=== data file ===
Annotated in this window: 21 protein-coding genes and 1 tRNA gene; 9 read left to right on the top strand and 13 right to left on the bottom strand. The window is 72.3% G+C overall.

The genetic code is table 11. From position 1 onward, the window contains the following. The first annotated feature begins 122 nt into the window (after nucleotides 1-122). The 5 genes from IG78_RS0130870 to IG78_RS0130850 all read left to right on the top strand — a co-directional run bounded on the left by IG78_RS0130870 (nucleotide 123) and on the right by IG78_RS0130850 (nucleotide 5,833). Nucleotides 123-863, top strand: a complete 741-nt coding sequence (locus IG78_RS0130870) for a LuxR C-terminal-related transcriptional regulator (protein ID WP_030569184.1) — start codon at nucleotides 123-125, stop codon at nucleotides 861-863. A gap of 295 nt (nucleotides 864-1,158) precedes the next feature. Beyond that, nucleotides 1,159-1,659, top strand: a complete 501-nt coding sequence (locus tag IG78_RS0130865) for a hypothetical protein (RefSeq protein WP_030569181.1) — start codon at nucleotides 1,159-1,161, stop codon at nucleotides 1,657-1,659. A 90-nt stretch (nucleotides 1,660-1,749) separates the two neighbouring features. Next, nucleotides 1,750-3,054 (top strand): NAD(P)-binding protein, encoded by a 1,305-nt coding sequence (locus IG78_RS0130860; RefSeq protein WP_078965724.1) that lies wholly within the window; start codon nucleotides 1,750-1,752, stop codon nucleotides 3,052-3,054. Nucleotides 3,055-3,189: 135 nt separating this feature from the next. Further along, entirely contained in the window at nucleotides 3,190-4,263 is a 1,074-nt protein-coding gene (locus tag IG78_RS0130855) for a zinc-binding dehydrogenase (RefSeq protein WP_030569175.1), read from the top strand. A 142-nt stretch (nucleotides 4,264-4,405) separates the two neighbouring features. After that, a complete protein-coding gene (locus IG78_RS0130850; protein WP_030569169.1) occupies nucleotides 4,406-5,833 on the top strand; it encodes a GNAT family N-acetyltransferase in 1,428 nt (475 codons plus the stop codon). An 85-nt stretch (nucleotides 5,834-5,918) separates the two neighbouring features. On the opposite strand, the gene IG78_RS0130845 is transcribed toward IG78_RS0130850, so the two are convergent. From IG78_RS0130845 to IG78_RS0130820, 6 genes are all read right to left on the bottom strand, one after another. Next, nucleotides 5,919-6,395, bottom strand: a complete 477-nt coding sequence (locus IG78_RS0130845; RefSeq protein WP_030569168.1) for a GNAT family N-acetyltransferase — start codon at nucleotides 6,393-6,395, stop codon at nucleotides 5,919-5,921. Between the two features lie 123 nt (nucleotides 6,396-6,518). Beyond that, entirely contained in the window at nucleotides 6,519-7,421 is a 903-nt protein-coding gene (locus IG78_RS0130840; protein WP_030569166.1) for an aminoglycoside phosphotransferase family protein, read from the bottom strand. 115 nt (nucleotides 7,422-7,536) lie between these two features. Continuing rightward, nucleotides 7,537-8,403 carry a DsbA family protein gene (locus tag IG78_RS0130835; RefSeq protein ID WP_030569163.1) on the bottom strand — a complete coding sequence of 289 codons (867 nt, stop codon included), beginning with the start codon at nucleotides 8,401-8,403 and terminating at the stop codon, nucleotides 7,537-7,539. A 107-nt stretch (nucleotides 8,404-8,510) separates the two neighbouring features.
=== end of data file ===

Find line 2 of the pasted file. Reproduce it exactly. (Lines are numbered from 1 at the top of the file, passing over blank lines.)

The genetic code is table 11. From position 1 onward, the window contains the following. The first annotated feature begins 122 nt into the window (after nucleotides 1-122). The 5 genes from IG78_RS0130870 to IG78_RS0130850 all read left to right on the top strand — a co-directional run bounded on the left by IG78_RS0130870 (nucleotide 123) and on the right by IG78_RS0130850 (nucleotide 5,833). Nucleotides 123-863, top strand: a complete 741-nt coding sequence (locus IG78_RS0130870) for a LuxR C-terminal-related transcriptional regulator (protein ID WP_030569184.1) — start codon at nucleotides 123-125, stop codon at nucleotides 861-863. A gap of 295 nt (nucleotides 864-1,158) precedes the next feature. Beyond that, nucleotides 1,159-1,659, top strand: a complete 501-nt coding sequence (locus tag IG78_RS0130865) for a hypothetical protein (RefSeq protein WP_030569181.1) — start codon at nucleotides 1,159-1,161, stop codon at nucleotides 1,657-1,659. A 90-nt stretch (nucleotides 1,660-1,749) separates the two neighbouring features. Next, nucleotides 1,750-3,054 (top strand): NAD(P)-binding protein, encoded by a 1,305-nt coding sequence (locus IG78_RS0130860; RefSeq protein WP_078965724.1) that lies wholly within the window; start codon nucleotides 1,750-1,752, stop codon nucleotides 3,052-3,054. Nucleotides 3,055-3,189: 135 nt separating this feature from the next. Further along, entirely contained in the window at nucleotides 3,190-4,263 is a 1,074-nt protein-coding gene (locus tag IG78_RS0130855) for a zinc-binding dehydrogenase (RefSeq protein WP_030569175.1), read from the top strand. A 142-nt stretch (nucleotides 4,264-4,405) separates the two neighbouring features. After that, a complete protein-coding gene (locus IG78_RS0130850; protein WP_030569169.1) occupies nucleotides 4,406-5,833 on the top strand; it encodes a GNAT family N-acetyltransferase in 1,428 nt (475 codons plus the stop codon). An 85-nt stretch (nucleotides 5,834-5,918) separates the two neighbouring features. On the opposite strand, the gene IG78_RS0130845 is transcribed toward IG78_RS0130850, so the two are convergent. From IG78_RS0130845 to IG78_RS0130820, 6 genes are all read right to left on the bottom strand, one after another. Next, nucleotides 5,919-6,395, bottom strand: a complete 477-nt coding sequence (locus IG78_RS0130845; RefSeq protein WP_030569168.1) for a GNAT family N-acetyltransferase — start codon at nucleotides 6,393-6,395, stop codon at nucleotides 5,919-5,921. Between the two features lie 123 nt (nucleotides 6,396-6,518). Beyond that, entirely contained in the window at nucleotides 6,519-7,421 is a 903-nt protein-coding gene (locus IG78_RS0130840; protein WP_030569166.1) for an aminoglycoside phosphotransferase family protein, read from the bottom strand. 115 nt (nucleotides 7,422-7,536) lie between these two features. Continuing rightward, nucleotides 7,537-8,403 carry a DsbA family protein gene (locus tag IG78_RS0130835; RefSeq protein ID WP_030569163.1) on the bottom strand — a complete coding sequence of 289 codons (867 nt, stop codon included), beginning with the start codon at nucleotides 8,401-8,403 and terminating at the stop codon, nucleotides 7,537-7,539. A 107-nt stretch (nucleotides 8,404-8,510) separates the two neighbouring features.